Publishers to Texas creationists: Nope, your edits are dumb

We’ve been keeping tabs on this story of a review of science textbooks in Texas for a few months now. It does appear that the death grip Texas used to have is now really weak.

Textbook publishers ignoring Texas school board’s inane interventions | Ars Technica.

Textbook publishers have largely ignored the suggestions made by reviewers appointed by the Texas State School Board. Various members of the board have been attempting to undercut the teaching of evolution when formulating new science standards. After a tough fight that resulted in some confusing requirements, textbook makers were given the chance to implement the new standards. Naturally, when it came time to review the texts, the school board appointed a handful of creationists to the review group.

Just as naturally, those individuals requested that “‘creation science’ based on biblical principles should be incorporated into every biology book that is considered for adoption” and complained about how evolution was presented. The textbooks were supposed to be revised to reflect these complaints. Now, the publishers have submitted the texts they were supposed to have revised in light of these complaints. And, the good news is that the texts seem fine.

The Texas Freedom Network, which follows (among other things) science education in the state, has had a chance to look over the proposed revisions, and it hasn’t found anything objectionable at first glance. Obviously, since teaching creation science is unconstitutional, it didn’t make the revised versions.

So creationist ideas are pooh-poohed by people who actually publish science books. And even better, the people themselves have stood behind science. The message is getting through. Minor changes were made for appeasement: The phrase “evolutionary theory offers the most logical explanation” has been changed to the more diplomatic “scientists who analyze and evaluate these data make the professional judgment that evolutionary theory offers the most logical explanation.” It’s the exact same sentiment, just with a bunch more words to the get the point across.

This is a nice breath of fresh air to whoosh away all those stuffy discredited ideas. There is no time and no value to teaching discarded old lessons in science class. Kids need to know how life really works on earth. Not a religious-based fairy tale.

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  6 comments for “Publishers to Texas creationists: Nope, your edits are dumb

  1. Harold Renshaw
    October 24, 2013 at 4:14 PM

    Ba’al isn’t going to like this.

  2. lagaya1
    October 24, 2013 at 5:37 PM

    Yay! Some GOOD news!

  3. October 25, 2013 at 12:07 AM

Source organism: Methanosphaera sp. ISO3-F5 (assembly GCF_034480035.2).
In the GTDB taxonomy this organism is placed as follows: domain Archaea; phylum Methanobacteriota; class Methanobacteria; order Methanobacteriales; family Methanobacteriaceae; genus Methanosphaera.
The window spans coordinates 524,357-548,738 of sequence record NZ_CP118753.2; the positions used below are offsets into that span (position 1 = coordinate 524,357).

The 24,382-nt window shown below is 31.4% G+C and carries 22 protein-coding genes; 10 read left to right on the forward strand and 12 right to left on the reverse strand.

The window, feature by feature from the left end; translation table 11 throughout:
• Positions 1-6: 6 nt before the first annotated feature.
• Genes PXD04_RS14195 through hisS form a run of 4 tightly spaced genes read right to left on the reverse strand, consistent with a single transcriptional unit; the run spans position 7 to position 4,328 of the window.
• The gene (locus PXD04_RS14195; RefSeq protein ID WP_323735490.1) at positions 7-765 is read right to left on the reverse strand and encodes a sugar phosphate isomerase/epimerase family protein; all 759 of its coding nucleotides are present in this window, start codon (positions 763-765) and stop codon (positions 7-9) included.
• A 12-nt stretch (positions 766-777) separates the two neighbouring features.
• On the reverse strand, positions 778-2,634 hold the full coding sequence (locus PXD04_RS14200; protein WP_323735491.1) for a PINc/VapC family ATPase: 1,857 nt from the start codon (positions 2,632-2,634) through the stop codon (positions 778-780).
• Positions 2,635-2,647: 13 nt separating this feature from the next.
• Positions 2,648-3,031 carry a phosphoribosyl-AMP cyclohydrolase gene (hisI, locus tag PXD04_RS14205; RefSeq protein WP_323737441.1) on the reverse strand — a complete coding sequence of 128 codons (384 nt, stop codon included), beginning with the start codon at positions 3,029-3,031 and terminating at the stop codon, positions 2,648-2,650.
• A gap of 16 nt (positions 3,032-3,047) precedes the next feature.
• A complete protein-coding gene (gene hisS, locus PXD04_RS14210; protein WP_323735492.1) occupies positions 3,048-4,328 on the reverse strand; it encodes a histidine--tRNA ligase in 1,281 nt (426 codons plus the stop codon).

Texas students are fortunate that their lawmakers don’t know how to operate a printing press. Regardless, it seems they’d have trouble getting schools accredited using such textbooks. Has this not been a problem? Do they care whether colleges reject their children because of what their schools teach them?

    Here’s the infamous “Cobb County Evolution Sticker” case that happened not far from where I live:
    https://en.wikipedia.org/wiki/Selman_v._Cobb_County_School_District

  4. eddi
    October 25, 2013 at 3:25 AM

    The Texas lawmakers may be technologically challenged but look out for the ID and other movements. They print their stuff quickly and distribute it massively. No one says TEA (Texas Educational Assoc.) HAS to buy their books from heathen publishers. At least it is reduced to a state by state issue again.

  5. Chris Howard
    October 25, 2013 at 10:27 AM

    The controlling party (Republicans, as of this posting) here in the Lonestar State have stated that they officially reject critical thinking. It is now a codified policy of the Republican Party of Texas.

    Lets think about what that means, for a second.

    That means that they are officially anti-logic and reason. It means that they are anti-science, anti-philosophy, anti-inquiry beyond the antiquated, and anachronistic scholastic method of teaching and learning.

    They have, literally, taken a step backwards in their concepts of cognition by well over eight hundred years. They officially exhaust dogmatism.

    So, no, they don’t care about anything that a high-falutin scientist has to say about anything.

    It’s not a debate for them, not in the true sense of the word. For them it’s about bringing everyone else to the Truth, i.e., conversion.

  6. Lagaya1
    October 25, 2013 at 2:27 PM

    @Chris- that’s probably only true up to the point that it starts to inconvenience them. The probably drive cars, watch TVs, use computers, have cell phones, stoves, electricity, etc. Being truly anti-science would require a lot more from them. So no, they’re just anti- THIS science.

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